Saturday, January 31, 2015

Book Review: "Silver Screen Fiend: Learning About Life from an Addiction to Film" by Patton Oswalt

I've been a big fan of Patton Oswalt for some time now. I think he's a pretty good actor (he particularly gave a terrific performance in Charlize Theron's Young Adult a few years back), and I love his comedic observations as well. One friend of mine says that Oswalt and I share a similar sense of humor, although clearly only one of us is making a living off of it.

One thing I didn't know I shared with Oswalt was an obsession with the movies. Those of you who know me well know I've been a huge movie fan for almost my entire life, and at the very least, see everything nominated, or in contention, for Oscars each year. And thanks to a year-long American film class in college, I consumed a healthy diet of classic movies as well.

Oswalt's Silver Screen Fiend isn't your typical celebrity memoir, although it does chronicle a period of his life when he dealt with a serious addiction—to going to the movies. From 1995-1999, while focusing on his career as a stand-up comic and dreaming of one day acting and directing, Oswalt went to the movies at least several times a week, often at the New Beverly Cinema, watching classics and lesser-known films as well as new releases. While watching movies brought him pleasure, expanded his cinematic horizons, and stimulated his creativity and his desire to one day see his work on the big screen, it also caused him a great deal of stress, as he planned comedy sets and other work, as well as social obligations (when he had them) around movie times. (And the constant diet of movie concessions wasn't good for his waistline either.)

"Movies—the truly great one (and sometimes the truly bad)—should be a drop in the overall fuel formula for your life."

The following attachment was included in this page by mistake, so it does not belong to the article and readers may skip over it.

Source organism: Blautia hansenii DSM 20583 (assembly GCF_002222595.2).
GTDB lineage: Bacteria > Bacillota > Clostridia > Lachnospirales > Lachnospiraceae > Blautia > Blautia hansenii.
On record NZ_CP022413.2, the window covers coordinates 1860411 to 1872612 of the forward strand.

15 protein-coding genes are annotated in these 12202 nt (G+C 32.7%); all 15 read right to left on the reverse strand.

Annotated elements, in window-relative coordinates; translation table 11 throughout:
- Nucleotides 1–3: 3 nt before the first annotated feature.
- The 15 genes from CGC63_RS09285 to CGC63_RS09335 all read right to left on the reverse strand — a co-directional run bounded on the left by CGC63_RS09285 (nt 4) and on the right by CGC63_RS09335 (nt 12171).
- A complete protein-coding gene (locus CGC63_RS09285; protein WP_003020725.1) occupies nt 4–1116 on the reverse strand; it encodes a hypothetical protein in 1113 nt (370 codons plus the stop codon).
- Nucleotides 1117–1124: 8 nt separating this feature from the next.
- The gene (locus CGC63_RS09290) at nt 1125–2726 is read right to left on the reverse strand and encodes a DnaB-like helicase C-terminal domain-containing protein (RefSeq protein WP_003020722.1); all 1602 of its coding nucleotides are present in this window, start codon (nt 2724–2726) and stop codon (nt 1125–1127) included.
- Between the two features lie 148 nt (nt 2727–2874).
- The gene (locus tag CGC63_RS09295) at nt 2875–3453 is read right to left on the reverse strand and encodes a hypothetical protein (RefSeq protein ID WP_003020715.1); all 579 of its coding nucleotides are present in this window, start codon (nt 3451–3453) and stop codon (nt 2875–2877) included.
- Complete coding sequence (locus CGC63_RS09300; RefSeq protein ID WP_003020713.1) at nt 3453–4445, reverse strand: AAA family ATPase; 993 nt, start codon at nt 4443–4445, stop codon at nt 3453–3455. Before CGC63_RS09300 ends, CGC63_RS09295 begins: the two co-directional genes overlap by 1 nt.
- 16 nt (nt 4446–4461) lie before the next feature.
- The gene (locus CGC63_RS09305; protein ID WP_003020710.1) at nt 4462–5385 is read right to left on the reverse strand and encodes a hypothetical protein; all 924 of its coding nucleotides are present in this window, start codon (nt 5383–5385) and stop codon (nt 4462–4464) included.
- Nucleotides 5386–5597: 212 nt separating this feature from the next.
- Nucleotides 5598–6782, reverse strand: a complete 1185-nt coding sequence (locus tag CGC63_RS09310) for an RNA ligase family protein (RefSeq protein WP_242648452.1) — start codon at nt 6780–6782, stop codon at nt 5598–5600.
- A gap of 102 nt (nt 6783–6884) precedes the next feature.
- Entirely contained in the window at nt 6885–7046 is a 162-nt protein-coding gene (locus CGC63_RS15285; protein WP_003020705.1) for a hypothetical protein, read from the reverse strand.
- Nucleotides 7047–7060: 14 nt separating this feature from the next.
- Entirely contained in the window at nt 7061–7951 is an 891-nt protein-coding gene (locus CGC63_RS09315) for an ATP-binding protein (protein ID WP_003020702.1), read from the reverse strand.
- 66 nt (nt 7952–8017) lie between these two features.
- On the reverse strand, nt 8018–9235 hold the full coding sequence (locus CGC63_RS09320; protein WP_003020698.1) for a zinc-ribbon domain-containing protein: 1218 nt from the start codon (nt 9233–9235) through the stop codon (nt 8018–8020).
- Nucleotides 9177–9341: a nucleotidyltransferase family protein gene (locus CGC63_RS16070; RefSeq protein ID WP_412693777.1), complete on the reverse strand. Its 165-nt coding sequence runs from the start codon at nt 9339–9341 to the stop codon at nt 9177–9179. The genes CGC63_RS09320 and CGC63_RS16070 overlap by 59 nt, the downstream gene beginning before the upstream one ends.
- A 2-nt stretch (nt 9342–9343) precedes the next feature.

And if just seeing that many movies each week and planning his life around them wasn't enough of an obsession, he also compulsively felt the need to "check off" each movie he saw in one or more of five film reference books, chronicling the location, date, and time he saw each film. This action became a routine he couldn't shake—it's almost as if seeing the movies didn't count if he didn't record seeing them.

As Oswalt provides background on each movie he saw, and places it in the context of his personal and professional life, he also chronicles the evolution of his career, from first getting the comedy bug while doing an internship in Washington, DC, to dealing with the ups and downs of good and bad performances, to his time both as a writer for MADtv and his tenure on television in The King of Queens. He struggles with jealousy of other comedians who achieve the success he craves, and worries about being able to realize his ambitions.

I enjoyed this book very much, as Oswalt did a great job informing, entertaining, and making me think. While I had heard of many of the movies he mentions in the book, there are a number I wasn't familiar with, so I enjoyed his perspective on those films. I did feel that the book was a little disjointed at times, as he occasionally shifts from one subject to another rather abruptly. But in the end, I found this tremendously appealing. (My favorite part of the book was a tribute to the late owner of the New Beverly Cinema, in which Oswalt imagined a month-long film festival, creating twists on popular movies with classic actors and directors.)

If you're more than simply an occasional movie watcher, or interested in the path some comedians follow toward success, you'll enjoy Silver Screen Fiend. Oswalt writes with humor, heart, and a whole lot of film trivia.

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